Stack Overflow is a community of 4.7 million programmers, just like you, helping each other.

Join them; it only takes a minute:

Sign up
Join the Stack Overflow community to:
  1. Ask programming questions
  2. Answer and help your peers
  3. Get recognized for your expertise

I'm trying to control Sanyo projectors (PLC-XU106) using snmp. Windows application PJ Network Manager uses snmp to get temperatures from projectors and to control its status (power on, outputs etc...).

Now I need to control it with a bash script using snmpget and other tools from net-snmp

Using snmpwalk -v 1 -c public 192.168.1.99 to get a subtree of management values, I get these values:

SNMPv2-MIB::sysDescr.0 = STRING: 1.001 00000 01012
SNMPv2-MIB::sysObjectID.0 = OID: SNMPv2-SMI::enterprises.17363.101.101.102.101.105
DISMAN-EVENT-MIB::sysUpTimeInstance = INTEGER: 0
SNMPv2-MIB::sysContact.0 = STRING: 
SNMPv2-MIB::sysName.0 = STRING: 
SNMPv2-MIB::sysLocation.0 = STRING: 
SNMPv2-MIB::sysServices.0 = INTEGER: 64
IF-MIB::ifNumber.0 = INTEGER: 1

And with snmpwalk -v 1 -c public 192.168.1.99 SNMPv2-SMI::enterprises.17363.101.101.102.101.105 i get this:

SNMPv2-SMI::enterprises.17363.101.101.102.101.105.101.0 = INTEGER: 1968
SNMPv2-SMI::enterprises.17363.101.101.102.101.105.102.0 = INTEGER: 0
SNMPv2-SMI::enterprises.17363.101.101.102.101.105.103.101.0 = STRING: "Computer1"
SNMPv2-SMI::enterprises.17363.101.101.102.101.105.103.102.0 = STRING: "ANALOG"
SNMPv2-SMI::enterprises.17363.101.101.102.101.105.103.103.0 = INTEGER: 2
SNMPv2-SMI::enterprises.17363.101.101.102.101.105.104.101.0 = INTEGER: 32
SNMPv2-SMI::enterprises.17363.101.101.102.101.105.104.102.0 = INTEGER: 0
SNMPv2-SMI::enterprises.17363.101.101.102.101.105.105.101.0 = INTEGER: 0
SNMPv2-SMI::enterprises.17363.101.101.102.101.105.105.102.0 = INTEGER: 4
SNMPv2-SMI::enterprises.17363.101.101.102.101.105.106.101.101.0 = INTEGER: 0
SNMPv2-SMI::enterprises.17363.101.101.102.101.105.106.101.102.0 = INTEGER: 0
SNMPv2-SMI::enterprises.17363.101.101.102.101.105.106.101.103.0 = INTEGER: 0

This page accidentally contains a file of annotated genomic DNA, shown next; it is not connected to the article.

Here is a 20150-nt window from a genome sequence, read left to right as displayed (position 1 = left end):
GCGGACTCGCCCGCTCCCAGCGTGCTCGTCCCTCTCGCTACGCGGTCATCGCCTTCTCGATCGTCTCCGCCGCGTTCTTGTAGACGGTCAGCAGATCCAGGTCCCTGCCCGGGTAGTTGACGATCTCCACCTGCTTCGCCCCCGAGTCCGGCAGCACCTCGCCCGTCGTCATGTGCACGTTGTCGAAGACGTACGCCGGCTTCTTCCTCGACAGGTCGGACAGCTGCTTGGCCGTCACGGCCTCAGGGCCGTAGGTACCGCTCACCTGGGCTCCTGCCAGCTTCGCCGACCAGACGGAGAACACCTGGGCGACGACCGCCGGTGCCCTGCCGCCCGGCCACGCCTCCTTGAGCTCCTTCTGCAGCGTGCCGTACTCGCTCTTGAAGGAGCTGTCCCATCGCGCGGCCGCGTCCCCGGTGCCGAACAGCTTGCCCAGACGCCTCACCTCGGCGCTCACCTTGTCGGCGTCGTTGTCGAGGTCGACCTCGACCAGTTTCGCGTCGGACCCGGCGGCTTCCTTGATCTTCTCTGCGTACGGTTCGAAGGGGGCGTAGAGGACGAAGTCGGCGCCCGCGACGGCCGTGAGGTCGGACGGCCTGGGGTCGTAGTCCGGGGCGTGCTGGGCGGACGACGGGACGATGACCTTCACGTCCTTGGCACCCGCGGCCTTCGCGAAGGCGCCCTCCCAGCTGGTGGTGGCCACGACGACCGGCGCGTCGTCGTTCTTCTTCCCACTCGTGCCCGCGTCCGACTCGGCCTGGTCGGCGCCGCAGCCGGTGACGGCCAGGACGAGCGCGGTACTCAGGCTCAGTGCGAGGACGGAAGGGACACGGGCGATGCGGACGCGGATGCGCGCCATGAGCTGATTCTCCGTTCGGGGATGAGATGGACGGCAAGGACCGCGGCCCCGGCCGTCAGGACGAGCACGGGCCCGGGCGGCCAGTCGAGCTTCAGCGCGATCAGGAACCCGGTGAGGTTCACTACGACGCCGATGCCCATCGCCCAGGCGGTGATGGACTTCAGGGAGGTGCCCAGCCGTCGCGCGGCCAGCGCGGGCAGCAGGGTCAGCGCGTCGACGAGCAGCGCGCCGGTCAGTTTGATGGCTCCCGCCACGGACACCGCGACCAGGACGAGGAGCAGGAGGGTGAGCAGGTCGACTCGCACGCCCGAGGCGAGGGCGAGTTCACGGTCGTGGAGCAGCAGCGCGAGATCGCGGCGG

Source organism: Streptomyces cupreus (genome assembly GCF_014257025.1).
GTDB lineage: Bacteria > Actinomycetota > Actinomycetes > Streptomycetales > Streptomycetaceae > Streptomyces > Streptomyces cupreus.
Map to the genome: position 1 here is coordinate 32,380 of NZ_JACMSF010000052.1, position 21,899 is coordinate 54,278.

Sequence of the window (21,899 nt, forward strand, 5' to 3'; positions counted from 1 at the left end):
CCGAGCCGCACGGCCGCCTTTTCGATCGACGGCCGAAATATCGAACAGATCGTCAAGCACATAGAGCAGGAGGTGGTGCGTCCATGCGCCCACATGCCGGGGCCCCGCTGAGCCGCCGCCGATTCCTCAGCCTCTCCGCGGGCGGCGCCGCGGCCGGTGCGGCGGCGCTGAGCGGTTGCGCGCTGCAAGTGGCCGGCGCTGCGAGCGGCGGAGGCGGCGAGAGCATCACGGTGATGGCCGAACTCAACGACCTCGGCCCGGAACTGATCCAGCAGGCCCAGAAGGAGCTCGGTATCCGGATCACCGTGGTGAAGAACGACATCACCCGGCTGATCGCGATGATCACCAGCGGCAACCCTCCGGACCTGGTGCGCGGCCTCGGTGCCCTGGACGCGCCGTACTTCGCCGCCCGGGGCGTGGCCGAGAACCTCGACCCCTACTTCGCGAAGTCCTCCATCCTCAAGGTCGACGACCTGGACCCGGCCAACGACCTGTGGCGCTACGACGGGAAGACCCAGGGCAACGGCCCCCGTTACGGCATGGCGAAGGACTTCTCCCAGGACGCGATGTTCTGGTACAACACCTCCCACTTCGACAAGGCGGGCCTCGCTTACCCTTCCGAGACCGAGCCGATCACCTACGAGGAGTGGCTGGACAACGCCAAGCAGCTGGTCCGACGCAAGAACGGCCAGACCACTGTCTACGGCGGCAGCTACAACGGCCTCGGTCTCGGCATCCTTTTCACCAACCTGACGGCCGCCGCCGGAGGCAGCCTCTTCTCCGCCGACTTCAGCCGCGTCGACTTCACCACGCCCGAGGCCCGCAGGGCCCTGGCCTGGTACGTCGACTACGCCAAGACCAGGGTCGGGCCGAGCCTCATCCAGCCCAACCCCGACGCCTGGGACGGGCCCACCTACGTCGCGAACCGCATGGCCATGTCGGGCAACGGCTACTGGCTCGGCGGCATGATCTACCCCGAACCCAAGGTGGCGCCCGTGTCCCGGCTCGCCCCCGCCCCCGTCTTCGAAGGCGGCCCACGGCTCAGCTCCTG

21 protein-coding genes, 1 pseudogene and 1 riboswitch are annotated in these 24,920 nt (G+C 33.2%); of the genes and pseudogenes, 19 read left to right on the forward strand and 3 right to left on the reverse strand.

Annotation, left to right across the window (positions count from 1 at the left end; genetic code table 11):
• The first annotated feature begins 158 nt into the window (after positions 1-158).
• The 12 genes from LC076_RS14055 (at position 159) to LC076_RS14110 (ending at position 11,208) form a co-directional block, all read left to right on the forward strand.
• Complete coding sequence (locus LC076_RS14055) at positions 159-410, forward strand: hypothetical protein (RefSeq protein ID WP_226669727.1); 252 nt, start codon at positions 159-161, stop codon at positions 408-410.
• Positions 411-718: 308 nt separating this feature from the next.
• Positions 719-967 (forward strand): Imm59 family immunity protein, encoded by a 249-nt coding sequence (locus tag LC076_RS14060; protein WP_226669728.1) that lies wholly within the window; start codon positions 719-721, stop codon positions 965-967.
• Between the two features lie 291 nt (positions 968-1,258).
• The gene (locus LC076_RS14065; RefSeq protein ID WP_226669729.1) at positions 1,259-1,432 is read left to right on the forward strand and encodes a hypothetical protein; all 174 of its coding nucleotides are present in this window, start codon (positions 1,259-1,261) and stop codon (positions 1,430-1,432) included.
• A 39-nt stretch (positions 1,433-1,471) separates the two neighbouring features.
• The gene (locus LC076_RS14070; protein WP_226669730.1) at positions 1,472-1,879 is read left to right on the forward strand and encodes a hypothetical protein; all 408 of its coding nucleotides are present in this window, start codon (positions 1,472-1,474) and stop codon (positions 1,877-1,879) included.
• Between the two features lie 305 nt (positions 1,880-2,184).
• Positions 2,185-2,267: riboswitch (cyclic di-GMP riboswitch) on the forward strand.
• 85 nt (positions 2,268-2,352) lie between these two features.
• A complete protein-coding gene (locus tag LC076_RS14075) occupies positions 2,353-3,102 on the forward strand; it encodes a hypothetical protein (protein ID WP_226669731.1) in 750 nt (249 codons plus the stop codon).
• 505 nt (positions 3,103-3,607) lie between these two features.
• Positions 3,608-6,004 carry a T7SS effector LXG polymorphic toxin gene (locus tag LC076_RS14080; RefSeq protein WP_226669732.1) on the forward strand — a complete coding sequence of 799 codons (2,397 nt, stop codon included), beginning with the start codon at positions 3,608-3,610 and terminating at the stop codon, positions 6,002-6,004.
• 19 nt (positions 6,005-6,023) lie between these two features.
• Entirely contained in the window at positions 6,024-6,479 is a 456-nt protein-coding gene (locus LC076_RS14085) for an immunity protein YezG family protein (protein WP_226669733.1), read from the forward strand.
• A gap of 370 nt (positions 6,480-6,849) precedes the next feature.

SNMPv2-SMI::enterprises.17363.101.101.102.101.105.106.102.101.0 = INTEGER: 347
SNMPv2-SMI::enterprises.17363.101.101.102.101.105.106.102.102.0 = INTEGER: 432
SNMPv2-SMI::enterprises.17363.101.101.102.101.105.106.102.103.0 = INTEGER: 308
SNMPv2-SMI::enterprises.17363.101.101.102.101.105.107.101.0 = INTEGER: 3
SNMPv2-SMI::enterprises.17363.101.101.102.101.105.107.102.0 = INTEGER: 1
SNMPv2-SMI::enterprises.17363.101.101.102.101.105.107.103.0 = INTEGER: 1
SNMPv2-SMI::enterprises.17363.101.101.102.101.105.108.0 = STRING: "XU106"
SNMPv2-SMI::enterprises.17363.101.101.102.101.105.109.101.0 = INTEGER: -1
SNMPv2-SMI::enterprises.17363.101.101.102.101.105.109.102.0 = INTEGER: 1
End of MIB

After some tests I've understood that some of these values are:

temperatures

SNMPv2-SMI::enterprises.17363.101.101.102.101.105.106.102.101.0 = INTEGER: 347
SNMPv2-SMI::enterprises.17363.101.101.102.101.105.106.102.102.0 = INTEGER: 432
SNMPv2-SMI::enterprises.17363.101.101.102.101.105.106.102.103.0 = INTEGER: 308

lamp time.

SNMPv2-SMI::enterprises.17363.101.101.102.101.105.101.0 = INTEGER: 1968

But.. how can I change projector state? Power on/Standby or output? I cannot find a MIB definition.

Edit:

I can power on/off projector with http request:

curl -d "POWER+ON=ON" 192.168.1.99/index.htm
curl -d "POWER+OFF=Standby" 192.168.1.99/index.htm

But I guess there's a way to do this with snmp, like

snmpset -v 1 -c public 192.168.1.99 SNMPv2-SMI::enterprises.17363.101.101.102.101.105.102.0 i 128
share|improve this question
up vote 2 down vote accepted

It's likely that you need to do one of these:

1) find the MIB for the device that defines what each of the OIDs are. If you have that, you can configure Net-SNMP to display the results such that you get more than a string of numbers and a value and suddenly everything will make sense. But this looks difficult unless it comes with your network management software, as it doesn't seem to be easily findable online.

2) So option #2 is capture the traffic to the device as you toggle the power with PJ and open the capture in wireshark. It should show you exactly what OIDs are being SET over SNMP to toggle the power, etc. Then writing a script to mimic that using snmpset is easy.

share|improve this answer
    
Already searched for solution 1), now I'm trying to sniff packets from PJ Network Manager. How to use snmpset when I have sniffed data? – Alessandro Pezzato Jan 18 '12 at 14:48
    
Well, once you've sniffed the OIDs that PJ is using to change the status of the device, you can just mimic those using the snmpset example you've already posted. In wireshark, or tcpdump output it'll probably show you fully numeric OIDs. You can either use those, or use enterprises.17363 and whatever comes after 17363 on the dump output. – Wes Hardaker Jan 18 '12 at 20:12

Your Answer

 
discard

By posting your answer, you agree to the privacy policy and terms of service.

Not the answer you're looking for? Browse other questions tagged or ask your own question.